My Lords, that is micromanagement on some scale. We are trying with our welfare reforms to treat families as responsible units and for them to take the decisions that they need to take. However, we acknowledge that there are groups of families who cannot handle that responsibility. In moving the whole system to transfer responsibility to most families who can take responsibility, we are concerned about the people who cannot and what are the right ways of helping them. That is something to which we are paying active attention.

My Lords, returning to the matter of targets, even if the Government are correct, as the Minister said, and 350,000 children are lifted out of poverty by the welfare reforms, the IFS has said that that will be wiped out by the numbers falling into poverty before reforms even take place. I am sure that everyone in the House wants to build on the achievements in raising children out of poverty. Would targets not be the best way to do that?

My Lords, it is important to look at what the figures have shown us. Last year we put an enormous amount of money into tax credits and the benefits system. The amount increased by 6.7 per cent and is the sole reason that we had income growth in this country in that year. It is not sustainable to do this by income transfers. Our aim is to try to transform the lives of people, and that must mean a renewed emphasis on getting people back into work, making them independent and leading their own lives. That is our strategy and that is how we have reformulated our poverty policy.

My Lords, any reduction in child poverty is to be applauded but, on the day those statistics were released, it was also revealed that the difference between the rich and the poor in this country had remained at the record levels of last year that it reached under the previous Administration. Does the Minister share my concern about the dangers that are inherent in that?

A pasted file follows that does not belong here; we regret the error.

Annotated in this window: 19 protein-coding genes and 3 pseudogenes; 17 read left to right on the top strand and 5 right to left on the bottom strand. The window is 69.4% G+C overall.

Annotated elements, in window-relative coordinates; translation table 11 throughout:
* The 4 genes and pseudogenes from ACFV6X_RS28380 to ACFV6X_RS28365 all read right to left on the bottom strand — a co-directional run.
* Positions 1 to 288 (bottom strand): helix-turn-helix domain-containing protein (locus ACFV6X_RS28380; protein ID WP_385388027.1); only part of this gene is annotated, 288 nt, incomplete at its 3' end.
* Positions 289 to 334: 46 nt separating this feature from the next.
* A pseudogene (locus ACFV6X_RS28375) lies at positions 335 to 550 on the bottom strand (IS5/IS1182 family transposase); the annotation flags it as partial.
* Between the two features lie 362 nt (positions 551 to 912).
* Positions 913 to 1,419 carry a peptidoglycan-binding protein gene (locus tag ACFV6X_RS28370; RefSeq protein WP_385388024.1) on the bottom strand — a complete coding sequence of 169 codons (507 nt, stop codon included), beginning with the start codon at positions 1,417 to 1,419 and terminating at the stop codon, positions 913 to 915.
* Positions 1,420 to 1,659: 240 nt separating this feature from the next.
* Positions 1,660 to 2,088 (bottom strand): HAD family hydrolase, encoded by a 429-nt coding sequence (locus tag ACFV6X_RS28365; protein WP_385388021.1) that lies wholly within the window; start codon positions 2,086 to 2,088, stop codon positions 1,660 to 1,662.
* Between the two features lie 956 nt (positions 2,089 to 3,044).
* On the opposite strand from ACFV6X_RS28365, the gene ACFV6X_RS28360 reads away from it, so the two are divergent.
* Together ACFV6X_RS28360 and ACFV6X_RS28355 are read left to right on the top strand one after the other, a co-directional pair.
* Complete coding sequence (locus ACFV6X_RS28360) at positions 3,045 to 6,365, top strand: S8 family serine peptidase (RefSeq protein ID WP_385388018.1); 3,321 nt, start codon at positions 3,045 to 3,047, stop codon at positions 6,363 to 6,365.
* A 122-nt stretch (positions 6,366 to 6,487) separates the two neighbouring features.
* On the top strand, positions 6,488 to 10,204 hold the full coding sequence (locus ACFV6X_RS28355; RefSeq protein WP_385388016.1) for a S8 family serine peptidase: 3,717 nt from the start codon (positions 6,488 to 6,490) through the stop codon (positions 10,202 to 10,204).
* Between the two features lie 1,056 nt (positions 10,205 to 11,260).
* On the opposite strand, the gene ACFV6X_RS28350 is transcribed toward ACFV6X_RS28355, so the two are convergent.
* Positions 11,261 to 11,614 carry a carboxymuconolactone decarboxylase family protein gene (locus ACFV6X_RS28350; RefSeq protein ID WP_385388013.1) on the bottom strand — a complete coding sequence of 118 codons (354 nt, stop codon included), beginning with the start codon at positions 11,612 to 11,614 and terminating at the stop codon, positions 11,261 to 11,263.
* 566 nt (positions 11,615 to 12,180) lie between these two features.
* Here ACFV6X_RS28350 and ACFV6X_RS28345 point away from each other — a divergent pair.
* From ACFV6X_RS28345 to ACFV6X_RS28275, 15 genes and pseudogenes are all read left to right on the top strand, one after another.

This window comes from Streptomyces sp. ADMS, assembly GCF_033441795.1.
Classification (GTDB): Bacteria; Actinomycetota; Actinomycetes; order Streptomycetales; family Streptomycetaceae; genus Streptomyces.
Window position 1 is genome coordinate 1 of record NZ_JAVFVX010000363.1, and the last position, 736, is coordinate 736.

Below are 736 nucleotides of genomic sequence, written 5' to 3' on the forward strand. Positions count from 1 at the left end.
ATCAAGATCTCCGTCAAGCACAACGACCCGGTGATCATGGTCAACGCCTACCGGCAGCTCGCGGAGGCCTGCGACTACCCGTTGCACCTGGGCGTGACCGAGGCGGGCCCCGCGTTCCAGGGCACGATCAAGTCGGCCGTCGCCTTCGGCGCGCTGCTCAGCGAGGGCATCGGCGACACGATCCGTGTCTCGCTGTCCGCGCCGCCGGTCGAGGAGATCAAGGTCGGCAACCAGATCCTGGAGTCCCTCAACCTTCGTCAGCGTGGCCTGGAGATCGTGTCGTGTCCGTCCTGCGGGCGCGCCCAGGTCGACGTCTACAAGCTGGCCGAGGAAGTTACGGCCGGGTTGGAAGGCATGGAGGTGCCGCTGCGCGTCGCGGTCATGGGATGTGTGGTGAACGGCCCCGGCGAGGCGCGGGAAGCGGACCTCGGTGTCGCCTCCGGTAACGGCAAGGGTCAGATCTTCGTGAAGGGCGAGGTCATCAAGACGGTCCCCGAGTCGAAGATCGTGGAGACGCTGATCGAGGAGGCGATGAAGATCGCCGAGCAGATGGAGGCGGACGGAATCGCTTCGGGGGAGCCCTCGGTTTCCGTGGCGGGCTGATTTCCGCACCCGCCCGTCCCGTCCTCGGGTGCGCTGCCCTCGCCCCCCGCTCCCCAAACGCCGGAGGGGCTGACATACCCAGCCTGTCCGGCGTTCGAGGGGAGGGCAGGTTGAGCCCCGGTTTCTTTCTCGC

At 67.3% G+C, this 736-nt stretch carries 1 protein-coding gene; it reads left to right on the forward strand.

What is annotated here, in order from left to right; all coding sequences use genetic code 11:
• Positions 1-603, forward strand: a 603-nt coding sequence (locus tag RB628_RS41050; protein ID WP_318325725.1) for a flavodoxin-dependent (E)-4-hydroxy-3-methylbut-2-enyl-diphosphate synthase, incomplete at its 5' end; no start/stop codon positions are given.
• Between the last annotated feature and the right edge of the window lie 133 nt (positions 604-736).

Yes, my Lords. One of the peculiar things about what happened under the previous Government was that the Gini coefficient went up to an all-time record. It has moved slightly in the past year but not in any meaningful way. It is important that we address that as part of the context of looking at our poverty approaches but, as noble Lords opposite will know, this is not an easy thing to do.

My Lords, the Minister referred to the importance of getting people back into work and I agree with that. Will he cast his mind back three or four years to a document that he wrote when the previous Government were in office? He wrote:

“The Government”—

that is a Labour Government—

“has made strong, and in some respects remarkable, progress over the last ten years … The New Deals have been enormously successful—helping over 1.7 million people into work since 1998. The creation of Jobcentre Plus in 2002 extended the rights and responsibilities regime for people on all benefits … and is widely seen as having been a model for effective public service delivery”.

Does the Minister still hold to that view?

I used the expression “in some respects” and I stand by that. In some respects there was a great deal of success. Under the previous Government we discovered that active labour market policies worked, and when they were introduced—they were actually introduced by the previous Government—and pushed in they had a one-off effect. However, we are left with a huge problem of people on inactive benefits which the previous Government did nothing to solve. We are now trying to do that.